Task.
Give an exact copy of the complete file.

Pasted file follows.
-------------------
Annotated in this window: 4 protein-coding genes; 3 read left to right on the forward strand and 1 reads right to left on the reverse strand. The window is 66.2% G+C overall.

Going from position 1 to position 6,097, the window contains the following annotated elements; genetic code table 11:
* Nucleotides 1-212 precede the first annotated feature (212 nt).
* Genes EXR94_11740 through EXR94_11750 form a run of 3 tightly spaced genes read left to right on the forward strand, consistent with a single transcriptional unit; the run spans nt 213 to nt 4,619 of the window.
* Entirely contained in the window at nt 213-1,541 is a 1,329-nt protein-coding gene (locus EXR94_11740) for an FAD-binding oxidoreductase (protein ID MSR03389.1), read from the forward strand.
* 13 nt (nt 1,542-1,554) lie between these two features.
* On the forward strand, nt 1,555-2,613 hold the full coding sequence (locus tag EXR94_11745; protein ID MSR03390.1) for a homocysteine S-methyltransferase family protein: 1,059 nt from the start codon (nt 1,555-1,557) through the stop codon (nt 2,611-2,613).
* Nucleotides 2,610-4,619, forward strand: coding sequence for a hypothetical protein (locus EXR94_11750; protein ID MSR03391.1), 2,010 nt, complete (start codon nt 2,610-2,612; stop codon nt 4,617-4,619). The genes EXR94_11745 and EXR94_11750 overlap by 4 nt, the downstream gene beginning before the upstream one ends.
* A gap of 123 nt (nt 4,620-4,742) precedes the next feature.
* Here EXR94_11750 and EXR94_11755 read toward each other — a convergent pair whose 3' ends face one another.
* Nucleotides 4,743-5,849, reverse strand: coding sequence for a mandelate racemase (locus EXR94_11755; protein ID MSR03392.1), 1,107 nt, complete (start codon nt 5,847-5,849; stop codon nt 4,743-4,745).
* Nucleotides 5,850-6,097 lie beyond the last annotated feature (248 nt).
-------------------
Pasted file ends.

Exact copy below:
Annotated in this window: 4 protein-coding genes; 3 read left to right on the forward strand and 1 reads right to left on the reverse strand. The window is 66.2% G+C overall.

Going from position 1 to position 6,097, the window contains the following annotated elements; genetic code table 11:
* Nucleotides 1-212 precede the first annotated feature (212 nt).
* Genes EXR94_11740 through EXR94_11750 form a run of 3 tightly spaced genes read left to right on the forward strand, consistent with a single transcriptional unit; the run spans nt 213 to nt 4,619 of the window.
* Entirely contained in the window at nt 213-1,541 is a 1,329-nt protein-coding gene (locus EXR94_11740) for an FAD-binding oxidoreductase (protein ID MSR03389.1), read from the forward strand.
* 13 nt (nt 1,542-1,554) lie between these two features.
* On the forward strand, nt 1,555-2,613 hold the full coding sequence (locus tag EXR94_11745; protein ID MSR03390.1) for a homocysteine S-methyltransferase family protein: 1,059 nt from the start codon (nt 1,555-1,557) through the stop codon (nt 2,611-2,613).
* Nucleotides 2,610-4,619, forward strand: coding sequence for a hypothetical protein (locus EXR94_11750; protein ID MSR03391.1), 2,010 nt, complete (start codon nt 2,610-2,612; stop codon nt 4,617-4,619). The genes EXR94_11745 and EXR94_11750 overlap by 4 nt, the downstream gene beginning before the upstream one ends.
* A gap of 123 nt (nt 4,620-4,742) precedes the next feature.
* Here EXR94_11750 and EXR94_11755 read toward each other — a convergent pair whose 3' ends face one another.
* Nucleotides 4,743-5,849, reverse strand: coding sequence for a mandelate racemase (locus EXR94_11755; protein ID MSR03392.1), 1,107 nt, complete (start codon nt 5,847-5,849; stop codon nt 4,743-4,745).
* Nucleotides 5,850-6,097 lie beyond the last annotated feature (248 nt).